• Protein–protein interactions leave evolutionary footprints: High molecular coevolution at the core of interfaces
  • Crystal structure of the Legionella pneumophila Lpg2936 in complex with the cofactor S‐adenosyl‐L‐methionine reveals novel insights into the mechanism of RsmE family methyltransferases
  • How does the exosite of rhomboid protease affect substrate processing and inhibition?
  • The bulky and the sweet: How neutralizing antibodies and glycan receptors compete for virus binding
  • From chaperonins to Rubisco assembly and metabolic repair

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Authors Melanie Dietrich, Christina Harprecht and Thilo Stehle on their recently published Protein Science paper entitled "The bulky and the sweet: How neutralizing antibodies and glycan receptors compete for virus binding." Read the paper here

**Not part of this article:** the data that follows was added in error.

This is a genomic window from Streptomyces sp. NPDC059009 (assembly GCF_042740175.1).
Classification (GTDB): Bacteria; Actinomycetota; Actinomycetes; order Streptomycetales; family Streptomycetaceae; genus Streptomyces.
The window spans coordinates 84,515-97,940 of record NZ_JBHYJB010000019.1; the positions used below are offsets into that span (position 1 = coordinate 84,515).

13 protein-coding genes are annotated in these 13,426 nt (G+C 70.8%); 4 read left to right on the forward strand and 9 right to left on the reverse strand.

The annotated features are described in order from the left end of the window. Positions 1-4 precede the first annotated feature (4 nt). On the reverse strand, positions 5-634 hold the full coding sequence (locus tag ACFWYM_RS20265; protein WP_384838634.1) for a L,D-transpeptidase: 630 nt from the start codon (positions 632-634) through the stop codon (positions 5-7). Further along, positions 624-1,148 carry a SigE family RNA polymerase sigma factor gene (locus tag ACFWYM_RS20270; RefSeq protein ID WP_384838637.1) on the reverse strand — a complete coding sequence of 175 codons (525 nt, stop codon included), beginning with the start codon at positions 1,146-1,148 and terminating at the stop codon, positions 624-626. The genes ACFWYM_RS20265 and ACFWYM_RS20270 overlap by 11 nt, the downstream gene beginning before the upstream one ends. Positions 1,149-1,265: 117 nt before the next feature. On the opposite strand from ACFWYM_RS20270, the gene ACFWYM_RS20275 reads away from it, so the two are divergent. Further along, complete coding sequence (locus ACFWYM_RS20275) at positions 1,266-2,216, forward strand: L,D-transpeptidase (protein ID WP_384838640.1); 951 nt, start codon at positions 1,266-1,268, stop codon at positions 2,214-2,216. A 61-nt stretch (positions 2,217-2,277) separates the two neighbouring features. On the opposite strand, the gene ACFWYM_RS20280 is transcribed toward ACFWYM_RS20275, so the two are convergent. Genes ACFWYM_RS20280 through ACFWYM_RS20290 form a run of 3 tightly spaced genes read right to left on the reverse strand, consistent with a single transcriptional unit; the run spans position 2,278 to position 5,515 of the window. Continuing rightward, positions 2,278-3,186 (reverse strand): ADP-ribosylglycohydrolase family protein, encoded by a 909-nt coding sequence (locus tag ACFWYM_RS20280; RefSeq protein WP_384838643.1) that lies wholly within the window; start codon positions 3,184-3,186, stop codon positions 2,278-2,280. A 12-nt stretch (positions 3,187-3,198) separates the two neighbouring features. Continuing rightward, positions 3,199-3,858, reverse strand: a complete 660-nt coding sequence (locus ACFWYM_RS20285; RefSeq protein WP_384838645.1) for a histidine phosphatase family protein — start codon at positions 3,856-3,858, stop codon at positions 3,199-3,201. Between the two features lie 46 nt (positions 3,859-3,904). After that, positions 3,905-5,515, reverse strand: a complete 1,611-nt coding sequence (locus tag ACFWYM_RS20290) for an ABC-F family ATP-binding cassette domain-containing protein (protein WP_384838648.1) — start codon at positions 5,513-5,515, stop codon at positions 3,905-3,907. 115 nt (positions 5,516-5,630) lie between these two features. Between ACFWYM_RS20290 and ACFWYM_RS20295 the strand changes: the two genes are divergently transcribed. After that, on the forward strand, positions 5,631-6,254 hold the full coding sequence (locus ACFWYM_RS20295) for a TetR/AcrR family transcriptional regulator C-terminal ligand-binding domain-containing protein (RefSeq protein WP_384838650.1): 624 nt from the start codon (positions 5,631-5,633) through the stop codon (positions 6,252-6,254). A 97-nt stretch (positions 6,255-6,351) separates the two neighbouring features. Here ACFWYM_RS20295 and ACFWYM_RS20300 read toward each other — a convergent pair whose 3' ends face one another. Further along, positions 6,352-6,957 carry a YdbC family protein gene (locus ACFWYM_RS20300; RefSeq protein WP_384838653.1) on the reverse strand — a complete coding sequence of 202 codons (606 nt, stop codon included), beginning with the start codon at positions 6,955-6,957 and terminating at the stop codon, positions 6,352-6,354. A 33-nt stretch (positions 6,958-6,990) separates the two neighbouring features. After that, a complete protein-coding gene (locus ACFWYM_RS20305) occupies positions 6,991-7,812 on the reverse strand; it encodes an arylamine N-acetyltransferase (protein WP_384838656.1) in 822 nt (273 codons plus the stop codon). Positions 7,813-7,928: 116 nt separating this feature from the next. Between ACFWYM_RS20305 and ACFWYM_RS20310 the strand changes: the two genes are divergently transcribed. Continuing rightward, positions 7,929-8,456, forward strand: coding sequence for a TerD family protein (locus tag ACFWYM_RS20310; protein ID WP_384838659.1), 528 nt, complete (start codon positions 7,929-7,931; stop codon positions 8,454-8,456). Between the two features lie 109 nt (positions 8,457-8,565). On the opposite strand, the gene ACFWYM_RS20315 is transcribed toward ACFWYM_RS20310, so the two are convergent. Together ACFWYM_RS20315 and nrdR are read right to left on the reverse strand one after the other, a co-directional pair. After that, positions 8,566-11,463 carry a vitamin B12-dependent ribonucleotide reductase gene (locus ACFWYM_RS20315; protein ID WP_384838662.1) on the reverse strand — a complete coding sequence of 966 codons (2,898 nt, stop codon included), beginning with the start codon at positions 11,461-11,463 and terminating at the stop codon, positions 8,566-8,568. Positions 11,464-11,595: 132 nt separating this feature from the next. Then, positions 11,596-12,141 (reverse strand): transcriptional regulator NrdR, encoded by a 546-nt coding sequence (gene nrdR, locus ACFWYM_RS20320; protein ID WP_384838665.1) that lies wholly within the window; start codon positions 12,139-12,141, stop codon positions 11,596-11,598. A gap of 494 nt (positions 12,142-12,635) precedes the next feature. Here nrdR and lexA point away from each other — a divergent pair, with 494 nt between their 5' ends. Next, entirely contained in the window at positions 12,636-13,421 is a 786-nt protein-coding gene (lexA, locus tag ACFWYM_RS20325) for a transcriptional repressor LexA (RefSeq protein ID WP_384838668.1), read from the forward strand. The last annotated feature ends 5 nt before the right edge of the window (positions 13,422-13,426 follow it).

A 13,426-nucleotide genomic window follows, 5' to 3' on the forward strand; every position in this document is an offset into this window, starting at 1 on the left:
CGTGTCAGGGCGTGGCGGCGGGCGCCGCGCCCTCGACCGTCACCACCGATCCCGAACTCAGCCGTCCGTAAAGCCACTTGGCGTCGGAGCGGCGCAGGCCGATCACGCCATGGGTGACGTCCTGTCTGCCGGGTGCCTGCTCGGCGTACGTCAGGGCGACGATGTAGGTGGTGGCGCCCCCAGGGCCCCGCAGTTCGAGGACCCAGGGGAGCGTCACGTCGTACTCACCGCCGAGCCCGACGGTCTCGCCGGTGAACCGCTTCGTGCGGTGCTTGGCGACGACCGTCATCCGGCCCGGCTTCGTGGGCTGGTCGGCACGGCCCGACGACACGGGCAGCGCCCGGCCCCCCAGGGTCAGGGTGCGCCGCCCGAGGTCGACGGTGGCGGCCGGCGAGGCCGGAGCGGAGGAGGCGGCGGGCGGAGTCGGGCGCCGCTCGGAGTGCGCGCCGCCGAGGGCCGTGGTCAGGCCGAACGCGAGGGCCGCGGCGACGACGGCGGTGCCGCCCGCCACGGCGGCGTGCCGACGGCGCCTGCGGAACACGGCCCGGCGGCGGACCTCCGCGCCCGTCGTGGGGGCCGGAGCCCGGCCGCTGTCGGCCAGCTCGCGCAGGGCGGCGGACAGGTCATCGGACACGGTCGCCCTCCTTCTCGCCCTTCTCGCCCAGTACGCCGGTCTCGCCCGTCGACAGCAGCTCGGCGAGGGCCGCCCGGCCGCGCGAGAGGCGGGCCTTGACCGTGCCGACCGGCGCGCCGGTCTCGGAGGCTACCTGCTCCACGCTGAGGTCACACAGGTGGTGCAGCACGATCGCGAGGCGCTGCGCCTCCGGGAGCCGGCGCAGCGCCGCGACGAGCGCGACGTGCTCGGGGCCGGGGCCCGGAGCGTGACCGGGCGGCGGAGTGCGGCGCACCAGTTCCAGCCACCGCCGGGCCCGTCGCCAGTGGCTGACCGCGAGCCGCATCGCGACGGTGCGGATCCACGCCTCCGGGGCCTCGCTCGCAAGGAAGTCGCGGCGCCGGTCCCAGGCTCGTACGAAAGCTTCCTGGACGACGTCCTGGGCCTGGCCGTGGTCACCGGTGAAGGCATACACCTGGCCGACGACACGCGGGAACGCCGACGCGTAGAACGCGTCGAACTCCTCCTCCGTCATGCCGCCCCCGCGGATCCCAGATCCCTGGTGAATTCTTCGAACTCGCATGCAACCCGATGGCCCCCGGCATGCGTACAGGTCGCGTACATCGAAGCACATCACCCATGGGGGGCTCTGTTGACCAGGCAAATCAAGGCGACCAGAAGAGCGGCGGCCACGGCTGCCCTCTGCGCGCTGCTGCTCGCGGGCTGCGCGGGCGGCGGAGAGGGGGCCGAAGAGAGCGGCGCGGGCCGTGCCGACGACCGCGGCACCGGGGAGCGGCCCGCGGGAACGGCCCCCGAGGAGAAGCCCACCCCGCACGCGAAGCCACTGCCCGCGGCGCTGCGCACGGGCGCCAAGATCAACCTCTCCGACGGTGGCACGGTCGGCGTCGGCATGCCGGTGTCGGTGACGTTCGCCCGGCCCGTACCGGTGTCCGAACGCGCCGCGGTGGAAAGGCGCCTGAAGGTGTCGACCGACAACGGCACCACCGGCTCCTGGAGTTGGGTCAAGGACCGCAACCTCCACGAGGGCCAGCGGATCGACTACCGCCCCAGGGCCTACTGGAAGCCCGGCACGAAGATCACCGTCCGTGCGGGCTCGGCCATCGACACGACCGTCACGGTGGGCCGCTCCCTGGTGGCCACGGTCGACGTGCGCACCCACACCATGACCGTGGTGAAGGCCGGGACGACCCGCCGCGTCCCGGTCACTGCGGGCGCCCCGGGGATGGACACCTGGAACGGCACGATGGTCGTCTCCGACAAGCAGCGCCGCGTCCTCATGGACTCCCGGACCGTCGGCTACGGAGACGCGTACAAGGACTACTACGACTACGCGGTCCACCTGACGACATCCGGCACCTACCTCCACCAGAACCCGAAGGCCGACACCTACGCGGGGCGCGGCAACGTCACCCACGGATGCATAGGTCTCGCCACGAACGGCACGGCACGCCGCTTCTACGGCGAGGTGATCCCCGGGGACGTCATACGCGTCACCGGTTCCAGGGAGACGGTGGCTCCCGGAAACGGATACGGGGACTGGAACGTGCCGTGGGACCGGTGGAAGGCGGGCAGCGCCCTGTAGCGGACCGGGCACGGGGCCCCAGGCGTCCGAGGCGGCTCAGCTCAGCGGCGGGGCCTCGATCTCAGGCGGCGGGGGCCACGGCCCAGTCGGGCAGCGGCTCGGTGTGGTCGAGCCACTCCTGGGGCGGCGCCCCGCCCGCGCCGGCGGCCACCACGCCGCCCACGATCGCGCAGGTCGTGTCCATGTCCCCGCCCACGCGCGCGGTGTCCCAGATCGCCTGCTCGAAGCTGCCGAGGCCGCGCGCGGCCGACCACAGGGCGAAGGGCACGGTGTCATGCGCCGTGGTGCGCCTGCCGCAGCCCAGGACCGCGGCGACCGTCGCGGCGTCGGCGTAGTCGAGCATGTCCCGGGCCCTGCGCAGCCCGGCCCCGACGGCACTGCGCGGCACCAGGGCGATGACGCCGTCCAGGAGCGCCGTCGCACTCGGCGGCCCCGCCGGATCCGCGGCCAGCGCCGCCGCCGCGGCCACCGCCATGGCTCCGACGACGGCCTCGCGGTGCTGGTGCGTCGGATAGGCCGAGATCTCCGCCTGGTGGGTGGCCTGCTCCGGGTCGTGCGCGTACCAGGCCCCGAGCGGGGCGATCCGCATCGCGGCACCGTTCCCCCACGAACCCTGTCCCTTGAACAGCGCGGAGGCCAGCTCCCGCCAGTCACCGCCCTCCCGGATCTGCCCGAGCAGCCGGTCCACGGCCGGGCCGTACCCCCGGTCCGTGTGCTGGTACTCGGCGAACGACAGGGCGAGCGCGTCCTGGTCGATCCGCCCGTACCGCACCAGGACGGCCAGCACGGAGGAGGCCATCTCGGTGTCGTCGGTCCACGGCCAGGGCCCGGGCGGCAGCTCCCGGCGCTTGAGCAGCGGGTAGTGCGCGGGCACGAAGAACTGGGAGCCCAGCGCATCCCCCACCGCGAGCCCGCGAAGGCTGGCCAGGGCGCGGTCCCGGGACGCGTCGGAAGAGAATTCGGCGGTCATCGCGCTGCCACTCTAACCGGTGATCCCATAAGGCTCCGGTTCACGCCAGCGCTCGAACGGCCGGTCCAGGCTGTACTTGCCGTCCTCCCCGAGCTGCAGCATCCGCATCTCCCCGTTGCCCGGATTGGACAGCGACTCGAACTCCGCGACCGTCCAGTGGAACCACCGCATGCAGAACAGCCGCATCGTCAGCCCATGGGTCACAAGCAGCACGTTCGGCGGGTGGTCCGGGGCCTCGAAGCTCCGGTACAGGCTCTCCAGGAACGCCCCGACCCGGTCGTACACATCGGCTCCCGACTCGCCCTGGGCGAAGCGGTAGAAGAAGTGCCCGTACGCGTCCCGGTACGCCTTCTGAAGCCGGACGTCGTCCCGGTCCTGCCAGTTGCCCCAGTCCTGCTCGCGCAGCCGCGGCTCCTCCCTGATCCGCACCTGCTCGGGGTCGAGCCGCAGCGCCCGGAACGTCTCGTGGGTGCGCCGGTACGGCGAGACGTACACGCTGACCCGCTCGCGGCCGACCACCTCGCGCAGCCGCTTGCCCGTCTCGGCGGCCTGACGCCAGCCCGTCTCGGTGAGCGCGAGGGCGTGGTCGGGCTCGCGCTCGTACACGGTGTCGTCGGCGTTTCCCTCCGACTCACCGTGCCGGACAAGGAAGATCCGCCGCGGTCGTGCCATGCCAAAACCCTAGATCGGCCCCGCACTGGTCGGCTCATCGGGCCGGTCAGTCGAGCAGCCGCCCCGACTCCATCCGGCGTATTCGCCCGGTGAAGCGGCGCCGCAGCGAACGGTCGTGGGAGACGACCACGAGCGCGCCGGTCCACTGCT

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2017 Best Paper Award Winners
We are pleased to announce the winners of the 2017 Protein Science Best Paper Award:

Charlotte Miton
Postdoctoral Research Fellow
Michael Smith Laboratories at University of British Columbia

How mutational epistasis impairs predictability in protein evolution and design
Charlotte M. Miton and Nobuhiko Tokuriki
Protein Sci. 25:1260-1272, 2016.

Zach Schaefer
Graduate Student
Department of Biochemistry and Molecular Biology at University of Chicago

A polar ring endows improved specificity to an antibody fragment
Zachary P. Schaefer, Lucas J. Bailey and Anthony A. Kossiakoff
Protein Sci. 25:1290-1298, 2016.

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2017 Young Investigator Award Winner

The Protein Science Young Investigator Award recognizes a scientist generally within the first 8 years of an independent career who has made an important contribution to the study of proteins. The 2017 winner is Dr. David Pagliarini (University of Wisconsin, Madison).

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More information on our awards can be found here.